Source: City of Manchester
Plans for Manchester City Council’s once-in-a-lifetime project to refurbish, partially restore and upgrade the city’s iconic Town Hall have been approved.
The Our Town Hall project, which is due to be completed in 2024, will safeguard the long-term future of the Grade I-listed building – which was designed by the celebrated architect Alfred Waterhouse and opened in 1877 – while increasing public access to its heritage features and treasures and enhancing its Albert Square setting.
895 documents were submitted by the project’s architect and heritage consultant Purcell, on behalf of the council, to cover plans for the Town Hall in minute detail, including applications for the listed building consent required to ensure that any necessary alterations to the nationally-important building are carried out in an appropriate way.
The plans include:
– Full restoration of parts of the building with the highest heritage importance, including the Great Hall.
– Refurbishment and repair work to the building’s fabric, doors and windows and roof.
– Improved accessibility, with extra lifts and sloped ramp access from the Albert Square and Cooper Street entrances
– Improved lighting inside and out, as well as the repair and restoration of lights with heritage importance
– Replacement and upgrade of the building’s heating – linking it into the new low-carbon Civic Quarter Heat Network – and other infrastructure to reduce carbon emissions and energy consumption
– The creation of a dedicated visitor centre within the Town Hall and improvements to catering facilities
The planning applications have also secured approval for scaffolding to be erected during the works, plus additional protective measures for the building and its special contents while the project is carried out.
Separate plans to turn Albert Square into one of Europe’s finest civic spaces, which would see it increase in size by around 20 per cent with only one side (Princess Street) remaining open to traffic, have also been approved at a meeting of the council’s Planning and Highways Committee on Thursday 16 January. The plans were submitted on behalf of the council by public realm specialists Planit-IE.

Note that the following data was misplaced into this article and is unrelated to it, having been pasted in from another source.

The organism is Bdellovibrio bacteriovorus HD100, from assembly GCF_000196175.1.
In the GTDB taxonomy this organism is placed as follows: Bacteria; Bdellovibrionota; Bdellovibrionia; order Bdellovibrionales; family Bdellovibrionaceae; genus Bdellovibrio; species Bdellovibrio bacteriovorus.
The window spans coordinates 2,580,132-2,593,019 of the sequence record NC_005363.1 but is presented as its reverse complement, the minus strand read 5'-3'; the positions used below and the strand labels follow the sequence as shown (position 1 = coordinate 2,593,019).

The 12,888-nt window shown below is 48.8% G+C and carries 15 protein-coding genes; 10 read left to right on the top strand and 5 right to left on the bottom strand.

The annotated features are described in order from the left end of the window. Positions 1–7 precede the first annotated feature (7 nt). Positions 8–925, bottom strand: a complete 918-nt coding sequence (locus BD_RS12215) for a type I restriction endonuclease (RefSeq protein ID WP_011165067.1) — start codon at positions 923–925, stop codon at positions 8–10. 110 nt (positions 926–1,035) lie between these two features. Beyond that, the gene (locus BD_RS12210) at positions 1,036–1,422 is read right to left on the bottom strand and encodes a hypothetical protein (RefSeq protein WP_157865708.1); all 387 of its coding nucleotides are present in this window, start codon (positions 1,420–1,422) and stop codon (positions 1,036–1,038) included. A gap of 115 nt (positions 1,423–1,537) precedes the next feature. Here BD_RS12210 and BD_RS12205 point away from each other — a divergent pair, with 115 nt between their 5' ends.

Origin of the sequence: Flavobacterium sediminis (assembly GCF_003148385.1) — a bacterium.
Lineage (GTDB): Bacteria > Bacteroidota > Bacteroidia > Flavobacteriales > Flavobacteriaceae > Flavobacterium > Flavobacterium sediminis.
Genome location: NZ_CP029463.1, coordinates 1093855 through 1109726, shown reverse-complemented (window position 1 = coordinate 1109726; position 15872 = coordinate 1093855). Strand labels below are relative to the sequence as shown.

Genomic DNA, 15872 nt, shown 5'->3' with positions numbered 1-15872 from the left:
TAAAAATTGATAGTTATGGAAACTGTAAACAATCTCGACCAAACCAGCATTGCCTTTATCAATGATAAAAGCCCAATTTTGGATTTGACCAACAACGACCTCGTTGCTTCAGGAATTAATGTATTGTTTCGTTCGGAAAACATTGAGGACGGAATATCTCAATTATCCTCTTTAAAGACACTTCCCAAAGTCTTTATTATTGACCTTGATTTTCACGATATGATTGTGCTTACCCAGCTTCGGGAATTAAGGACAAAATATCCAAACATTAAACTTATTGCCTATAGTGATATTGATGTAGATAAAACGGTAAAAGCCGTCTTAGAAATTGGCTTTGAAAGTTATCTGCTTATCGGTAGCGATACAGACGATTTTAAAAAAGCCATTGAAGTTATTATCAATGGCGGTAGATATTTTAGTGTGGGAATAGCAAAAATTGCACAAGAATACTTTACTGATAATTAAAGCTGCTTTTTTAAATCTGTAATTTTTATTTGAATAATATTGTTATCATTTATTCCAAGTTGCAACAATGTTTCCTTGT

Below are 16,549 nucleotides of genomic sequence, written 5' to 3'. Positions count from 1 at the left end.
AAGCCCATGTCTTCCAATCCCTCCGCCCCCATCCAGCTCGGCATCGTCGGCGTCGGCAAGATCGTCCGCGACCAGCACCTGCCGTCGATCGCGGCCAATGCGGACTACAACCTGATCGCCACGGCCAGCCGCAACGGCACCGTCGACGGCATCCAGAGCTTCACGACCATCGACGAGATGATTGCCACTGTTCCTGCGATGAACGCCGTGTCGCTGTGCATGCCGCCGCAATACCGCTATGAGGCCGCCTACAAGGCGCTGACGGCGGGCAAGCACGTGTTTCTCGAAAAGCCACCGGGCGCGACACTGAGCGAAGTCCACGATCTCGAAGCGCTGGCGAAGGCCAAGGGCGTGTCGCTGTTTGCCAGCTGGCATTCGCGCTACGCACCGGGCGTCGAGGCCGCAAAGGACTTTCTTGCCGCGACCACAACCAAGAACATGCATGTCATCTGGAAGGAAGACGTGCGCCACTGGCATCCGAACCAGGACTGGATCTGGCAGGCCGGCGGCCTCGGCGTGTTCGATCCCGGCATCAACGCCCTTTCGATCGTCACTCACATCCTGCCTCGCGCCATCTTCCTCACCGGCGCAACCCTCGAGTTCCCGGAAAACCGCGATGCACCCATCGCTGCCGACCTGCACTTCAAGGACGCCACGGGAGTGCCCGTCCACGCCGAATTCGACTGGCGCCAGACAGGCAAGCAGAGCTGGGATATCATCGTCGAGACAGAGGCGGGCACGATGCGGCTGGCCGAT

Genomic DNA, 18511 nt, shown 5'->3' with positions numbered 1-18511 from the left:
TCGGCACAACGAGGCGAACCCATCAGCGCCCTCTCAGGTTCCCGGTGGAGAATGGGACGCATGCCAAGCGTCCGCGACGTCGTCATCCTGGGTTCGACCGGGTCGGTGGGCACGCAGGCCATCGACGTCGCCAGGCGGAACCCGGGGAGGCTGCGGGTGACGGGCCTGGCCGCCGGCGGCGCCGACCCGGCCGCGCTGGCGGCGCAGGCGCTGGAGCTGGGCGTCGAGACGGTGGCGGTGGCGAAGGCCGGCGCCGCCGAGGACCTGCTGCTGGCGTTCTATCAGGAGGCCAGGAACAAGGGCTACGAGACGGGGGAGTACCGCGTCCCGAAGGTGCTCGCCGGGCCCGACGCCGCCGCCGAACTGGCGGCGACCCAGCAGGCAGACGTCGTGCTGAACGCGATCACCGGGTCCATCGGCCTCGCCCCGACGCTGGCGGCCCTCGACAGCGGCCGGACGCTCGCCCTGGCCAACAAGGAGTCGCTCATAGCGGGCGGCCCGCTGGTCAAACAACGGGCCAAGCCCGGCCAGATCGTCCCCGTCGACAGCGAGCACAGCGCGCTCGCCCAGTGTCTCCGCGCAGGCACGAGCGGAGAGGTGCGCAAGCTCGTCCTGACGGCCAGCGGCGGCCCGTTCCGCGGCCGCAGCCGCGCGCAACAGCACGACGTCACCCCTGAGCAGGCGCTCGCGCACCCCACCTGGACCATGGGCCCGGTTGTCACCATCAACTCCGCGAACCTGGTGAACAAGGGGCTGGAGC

In advance of the works starting on site, the project is already providing employment and training opportunities for local people, including a group of 15 “M-Futures” apprentices. M-Futures is an apprenticeship scheme run by Manchester City Council, ManLife and Manchester College, which is focused on construction disciplines.
Councillor Nigel Murphy, Deputy Leader of Manchester City Council, said: “Approval for our plans to secure the long-term future of Manchester’s civic centrepiece is a great milestone in the progress of this hugely complex, once-in-a-lifetime project.
“The detail and care which has gone into the work so far cannot be overstated and while there is much more to do, we’re excited to take another step forward in the journey towards the Town Hall reopening to Mancunians and to the next chapter in its rich history.”
Mark Goldspink, CEO of Purcell, said: “It is 143 years since the iconic Manchester Town Hall opened and over time this much-loved site has been a public landmark. Our aim is to help keep the Town Hall and Albert Square at the cultural heart of Manchester City as a flagship destination. We are looking forward to continuing to work closely with Manchester City Council and our project partners on this incredibly important project for the city.”
The scheme will be delivered by management contractor LendLease on behalf of the council.
Simon Gorski, Managing Director – Construction, Lendlease Europe, said: “Our Town Hall is a project with the local community at its heart, and it is incredibly important that they see the benefits of this scheme from day one. That’s why we’ll be providing more jobs and apprenticeships for local people, offering training and work placements for school and college-age children, and continuing to work closely with local stakeholders.”
The objectives guiding the Our Town Hall project are:
– Secure the long-term future of Manchester Town Hall, its civic role and external setting
– Retain and enhance as a functioning and efficient town hall
– Restore and celebrate this significant heritage asset for Manchester
– Enhance the use of building as a visitor destination and increase access for Mancunians
– Transform users’ and visitors’ experiences
– Reduce carbon footprint and energy costs
– Maximise commercial opportunities and offset costs to the public purse
– Deliver economic and social value for Manchester